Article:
Donations to Home Grown Fun

Hi, I’m Cindy, Founder of Home Grown Fun. How to make homemade fertilizers from the founder of Home Grown FunI volunteer at public elementary schools creating innovative gardens and nature programs.

The first garden project I set up at school in 2010 was a Composting Fair! We brought in many types of composting systems along with composting worms and a replica of a landfill!

Teaching kids about landfillsComposting with Worms School ProgramBrown Composting Materials

 

 

 

 

Students learned how much of what they stick in the trash can be recycled into nutritious soil amendment and that some trash can eventually leach into the ground and contaminate our drinking water, streams and lakes. We created a fun video showing what we learned that day. The parents of all students in the video gave permission for their sons and daughters to participate. We do not make money from the composting video (opens in new window).

All along the fence we placed materials that could be composted. We separated the items into groups of GREEN, BROWN and “DO NOT COMPOST AT HOME”. The children learned how the “GREENS” are fresh materials that contribute nitrogen and the “BROWNS” contribute carbon, being dead and dry. Did you know there are over 100 things you can compost?

Once the brown and green materials are mixed up and become moist with enough water so the pile is like a wrung out sponge, amazing things happen! Heat is produced which helps to break down the materials into organic matter. Microbes in the soil eat the scraps and produce a material we know as compost.

At the next school, we only had a tarred playground to work with at first. “No raised beds? No Problem!” became our motto! The principal allowed me creative freedom to design a fun and inspiring program that encouraged classes to visit, plant and harvest vegetables. In collaboration with the teachers and with $300 in donations from website visitors, more than 250 students planted five types of Asian greens in small grow bags. They grew gourmet potatoes and strawberries in recycled coffee sacks and learned about beneficial insects, organic fertilizers and historical plants!

School Garden in ContainersOver the years, we have expanded our gardens to include raised beds, pallet gardens, oversized grow bags, vertical gardens, hanging gardens and more!  While we have more activities to offer, we never waste money or get too fancy. All gardens are built and run by the students, not the teachers or parents.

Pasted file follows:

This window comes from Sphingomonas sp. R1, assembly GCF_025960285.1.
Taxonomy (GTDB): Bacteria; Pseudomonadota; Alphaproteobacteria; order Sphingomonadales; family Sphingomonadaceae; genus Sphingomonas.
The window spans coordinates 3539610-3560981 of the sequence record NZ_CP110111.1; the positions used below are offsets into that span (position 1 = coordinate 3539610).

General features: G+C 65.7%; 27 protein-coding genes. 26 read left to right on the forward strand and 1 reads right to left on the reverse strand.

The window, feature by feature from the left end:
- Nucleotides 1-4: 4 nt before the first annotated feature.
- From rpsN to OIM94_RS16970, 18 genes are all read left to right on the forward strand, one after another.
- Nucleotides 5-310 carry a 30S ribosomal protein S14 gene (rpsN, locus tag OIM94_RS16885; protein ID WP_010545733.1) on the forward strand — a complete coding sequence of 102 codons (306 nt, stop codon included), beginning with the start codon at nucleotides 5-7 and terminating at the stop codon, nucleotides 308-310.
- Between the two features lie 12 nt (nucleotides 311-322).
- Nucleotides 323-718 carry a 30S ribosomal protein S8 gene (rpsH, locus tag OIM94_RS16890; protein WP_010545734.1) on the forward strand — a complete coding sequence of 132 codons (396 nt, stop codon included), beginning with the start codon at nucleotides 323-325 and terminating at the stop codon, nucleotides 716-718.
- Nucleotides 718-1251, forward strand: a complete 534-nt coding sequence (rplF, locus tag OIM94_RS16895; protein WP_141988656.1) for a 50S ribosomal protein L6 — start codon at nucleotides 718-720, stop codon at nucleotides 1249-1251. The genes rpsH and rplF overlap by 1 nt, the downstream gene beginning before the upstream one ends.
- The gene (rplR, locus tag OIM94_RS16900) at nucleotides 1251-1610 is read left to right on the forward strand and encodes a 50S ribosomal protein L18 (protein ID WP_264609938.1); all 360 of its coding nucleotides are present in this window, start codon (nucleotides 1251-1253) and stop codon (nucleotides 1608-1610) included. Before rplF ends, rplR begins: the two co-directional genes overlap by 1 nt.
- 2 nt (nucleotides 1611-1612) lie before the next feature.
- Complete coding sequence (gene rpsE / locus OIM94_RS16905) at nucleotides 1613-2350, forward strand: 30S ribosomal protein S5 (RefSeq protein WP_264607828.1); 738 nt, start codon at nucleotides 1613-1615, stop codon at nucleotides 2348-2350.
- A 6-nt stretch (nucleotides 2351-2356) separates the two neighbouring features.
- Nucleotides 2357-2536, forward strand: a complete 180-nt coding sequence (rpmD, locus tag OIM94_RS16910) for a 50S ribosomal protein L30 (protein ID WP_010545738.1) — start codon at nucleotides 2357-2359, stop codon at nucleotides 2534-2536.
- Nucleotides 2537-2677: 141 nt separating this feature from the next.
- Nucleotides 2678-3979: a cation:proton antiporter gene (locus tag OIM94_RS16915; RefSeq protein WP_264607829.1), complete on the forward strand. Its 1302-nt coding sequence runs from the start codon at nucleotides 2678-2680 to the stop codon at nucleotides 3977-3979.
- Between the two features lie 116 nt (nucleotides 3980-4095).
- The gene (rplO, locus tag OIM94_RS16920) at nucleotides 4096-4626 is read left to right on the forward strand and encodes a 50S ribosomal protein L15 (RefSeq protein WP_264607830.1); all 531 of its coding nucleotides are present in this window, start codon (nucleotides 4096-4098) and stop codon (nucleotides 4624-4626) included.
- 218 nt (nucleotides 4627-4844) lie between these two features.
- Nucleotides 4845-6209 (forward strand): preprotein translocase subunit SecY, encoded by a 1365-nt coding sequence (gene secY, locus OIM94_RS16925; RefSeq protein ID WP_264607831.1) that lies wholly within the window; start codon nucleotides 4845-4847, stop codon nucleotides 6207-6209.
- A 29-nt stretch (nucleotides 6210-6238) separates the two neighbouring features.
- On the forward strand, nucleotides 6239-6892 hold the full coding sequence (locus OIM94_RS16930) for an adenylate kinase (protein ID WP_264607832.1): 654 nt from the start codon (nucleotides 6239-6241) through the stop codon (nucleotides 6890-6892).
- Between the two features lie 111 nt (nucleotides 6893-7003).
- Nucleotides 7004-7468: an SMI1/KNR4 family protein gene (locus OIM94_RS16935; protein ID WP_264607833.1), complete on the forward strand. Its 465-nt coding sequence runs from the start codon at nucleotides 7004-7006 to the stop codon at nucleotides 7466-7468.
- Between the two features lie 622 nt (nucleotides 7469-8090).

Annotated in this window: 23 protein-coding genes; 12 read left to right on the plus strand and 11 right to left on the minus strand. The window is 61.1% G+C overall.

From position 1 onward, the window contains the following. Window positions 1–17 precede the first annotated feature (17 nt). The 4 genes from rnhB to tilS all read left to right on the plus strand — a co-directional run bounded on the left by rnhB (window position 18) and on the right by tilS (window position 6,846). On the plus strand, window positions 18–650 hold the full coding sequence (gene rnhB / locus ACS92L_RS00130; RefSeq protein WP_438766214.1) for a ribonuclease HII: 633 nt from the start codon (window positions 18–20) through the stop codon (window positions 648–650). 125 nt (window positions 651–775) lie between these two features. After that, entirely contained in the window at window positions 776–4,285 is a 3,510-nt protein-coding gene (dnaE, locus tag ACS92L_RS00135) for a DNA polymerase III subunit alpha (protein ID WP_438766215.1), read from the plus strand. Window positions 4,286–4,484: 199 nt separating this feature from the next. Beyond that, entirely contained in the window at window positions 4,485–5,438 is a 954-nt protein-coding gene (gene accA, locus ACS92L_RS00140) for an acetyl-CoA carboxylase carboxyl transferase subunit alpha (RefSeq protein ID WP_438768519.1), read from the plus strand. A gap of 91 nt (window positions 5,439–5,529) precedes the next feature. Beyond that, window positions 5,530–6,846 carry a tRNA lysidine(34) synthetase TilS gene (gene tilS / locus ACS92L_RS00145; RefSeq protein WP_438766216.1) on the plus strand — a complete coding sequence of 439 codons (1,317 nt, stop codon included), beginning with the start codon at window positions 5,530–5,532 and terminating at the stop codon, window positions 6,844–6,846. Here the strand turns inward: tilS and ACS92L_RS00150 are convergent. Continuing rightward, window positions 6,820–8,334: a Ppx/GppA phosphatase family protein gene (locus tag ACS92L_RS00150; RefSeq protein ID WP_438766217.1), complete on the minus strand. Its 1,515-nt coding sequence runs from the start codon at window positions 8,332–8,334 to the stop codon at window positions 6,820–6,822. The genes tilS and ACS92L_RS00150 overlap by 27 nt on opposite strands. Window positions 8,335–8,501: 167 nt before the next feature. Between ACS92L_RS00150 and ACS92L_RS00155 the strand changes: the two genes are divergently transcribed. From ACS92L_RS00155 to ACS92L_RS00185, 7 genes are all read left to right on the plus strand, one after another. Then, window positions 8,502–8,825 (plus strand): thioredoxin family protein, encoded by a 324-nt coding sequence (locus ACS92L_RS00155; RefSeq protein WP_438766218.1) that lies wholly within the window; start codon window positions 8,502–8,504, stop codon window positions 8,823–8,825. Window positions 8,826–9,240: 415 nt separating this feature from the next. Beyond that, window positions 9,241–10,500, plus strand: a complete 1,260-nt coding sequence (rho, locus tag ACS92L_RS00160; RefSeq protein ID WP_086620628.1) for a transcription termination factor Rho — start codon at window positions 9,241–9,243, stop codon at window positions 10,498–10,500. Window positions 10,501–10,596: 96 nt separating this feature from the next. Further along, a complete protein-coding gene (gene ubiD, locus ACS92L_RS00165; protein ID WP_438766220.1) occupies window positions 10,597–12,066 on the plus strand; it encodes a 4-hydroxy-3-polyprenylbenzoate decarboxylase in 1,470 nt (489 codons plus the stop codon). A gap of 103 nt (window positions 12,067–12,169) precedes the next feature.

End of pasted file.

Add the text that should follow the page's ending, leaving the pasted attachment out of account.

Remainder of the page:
To supply the gardens, I purchase bulk, organic compost. We create our own potting soil. I also acquire coconut coir for seed starting and as a friendly gardening medium for younger students because it is soft and virtually bacteria free. I have a large organic and heirloom seed collection and introduce new and exciting vegetables and fruits to the school community.

Educational materials for the outdoor areas and teacher lounge help the teachers to give self-guided tours for their students and to participate in activities already set up for them. Teachers do not spend extra time preparing garden activities. I do that as a volunteer!

I donate seeds, composting worms, grow bags and many more items from my own personal savings.

In an innovative garden, the students are not just planting, they are appreciating nature and learning about the world. They might plant a rare radish from India or roast chips in a homemade solar oven using kohlrabi leaves! They learn fun propagation techniques, seed saving methods and how to become resourceful. A garden is also a wonderful place to practice creative writing, science experiments and even history lessons!  We create moss gardens to demonstrate the water cycle and incorporate many other key concepts from the curriculum into the garden experience.

school garden update may 2013

Garden updates are published regularly and the students are encouraged to invite their families to the gardens. Students share what they do with their relatives, friends and fellow students. 

Many students gain new confidence, knowledge and skills that will last a lifetime! For some children, the garden becomes a place they crave – to relax, work, observe and regroup.

If you are on the fence about a donation, know that I am extremely careful with any monies received. I gift my own money right alongside you. I am transparent and share exactly how I spend the funds and can guarantee you that I do not waste a single penny. If you donate I will follow up with email updates if you wish. 100% of your donation goes directly to the garden.

If you have any questions, feel free to contact me. I will respond promptly to any donation inquiry.

We appreciate any amount you donate!

Cindy

Founder, Home Grown Fun

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